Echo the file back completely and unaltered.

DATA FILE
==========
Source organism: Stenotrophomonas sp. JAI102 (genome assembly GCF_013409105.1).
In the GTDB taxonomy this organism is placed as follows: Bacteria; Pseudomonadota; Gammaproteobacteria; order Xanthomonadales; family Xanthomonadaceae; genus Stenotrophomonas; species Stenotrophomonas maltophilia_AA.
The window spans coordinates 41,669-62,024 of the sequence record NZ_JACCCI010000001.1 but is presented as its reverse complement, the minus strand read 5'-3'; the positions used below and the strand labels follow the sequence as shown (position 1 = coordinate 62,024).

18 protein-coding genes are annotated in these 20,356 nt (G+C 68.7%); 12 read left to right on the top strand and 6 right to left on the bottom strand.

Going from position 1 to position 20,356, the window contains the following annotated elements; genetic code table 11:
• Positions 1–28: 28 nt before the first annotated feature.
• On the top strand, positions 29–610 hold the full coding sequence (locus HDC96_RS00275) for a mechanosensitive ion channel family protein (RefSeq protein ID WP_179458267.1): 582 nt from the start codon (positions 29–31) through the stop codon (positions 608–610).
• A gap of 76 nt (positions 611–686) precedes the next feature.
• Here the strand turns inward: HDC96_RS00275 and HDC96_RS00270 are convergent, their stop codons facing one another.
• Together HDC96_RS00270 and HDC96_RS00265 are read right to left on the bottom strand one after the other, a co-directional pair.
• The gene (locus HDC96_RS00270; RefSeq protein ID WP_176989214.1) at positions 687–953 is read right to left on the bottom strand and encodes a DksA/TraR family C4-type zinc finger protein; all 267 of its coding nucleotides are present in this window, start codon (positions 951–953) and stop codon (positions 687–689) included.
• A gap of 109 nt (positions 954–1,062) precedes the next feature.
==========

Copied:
Source organism: Stenotrophomonas sp. JAI102 (genome assembly GCF_013409105.1).
In the GTDB taxonomy this organism is placed as follows: Bacteria; Pseudomonadota; Gammaproteobacteria; order Xanthomonadales; family Xanthomonadaceae; genus Stenotrophomonas; species Stenotrophomonas maltophilia_AA.
The window spans coordinates 41,669-62,024 of the sequence record NZ_JACCCI010000001.1 but is presented as its reverse complement, the minus strand read 5'-3'; the positions used below and the strand labels follow the sequence as shown (position 1 = coordinate 62,024).

18 protein-coding genes are annotated in these 20,356 nt (G+C 68.7%); 12 read left to right on the top strand and 6 right to left on the bottom strand.

Going from position 1 to position 20,356, the window contains the following annotated elements; genetic code table 11:
• Positions 1–28: 28 nt before the first annotated feature.
• On the top strand, positions 29–610 hold the full coding sequence (locus HDC96_RS00275) for a mechanosensitive ion channel family protein (RefSeq protein ID WP_179458267.1): 582 nt from the start codon (positions 29–31) through the stop codon (positions 608–610).
• A gap of 76 nt (positions 611–686) precedes the next feature.
• Here the strand turns inward: HDC96_RS00275 and HDC96_RS00270 are convergent, their stop codons facing one another.
• Together HDC96_RS00270 and HDC96_RS00265 are read right to left on the bottom strand one after the other, a co-directional pair.
• The gene (locus HDC96_RS00270; RefSeq protein ID WP_176989214.1) at positions 687–953 is read right to left on the bottom strand and encodes a DksA/TraR family C4-type zinc finger protein; all 267 of its coding nucleotides are present in this window, start codon (positions 951–953) and stop codon (positions 687–689) included.
• A gap of 109 nt (positions 954–1,062) precedes the next feature.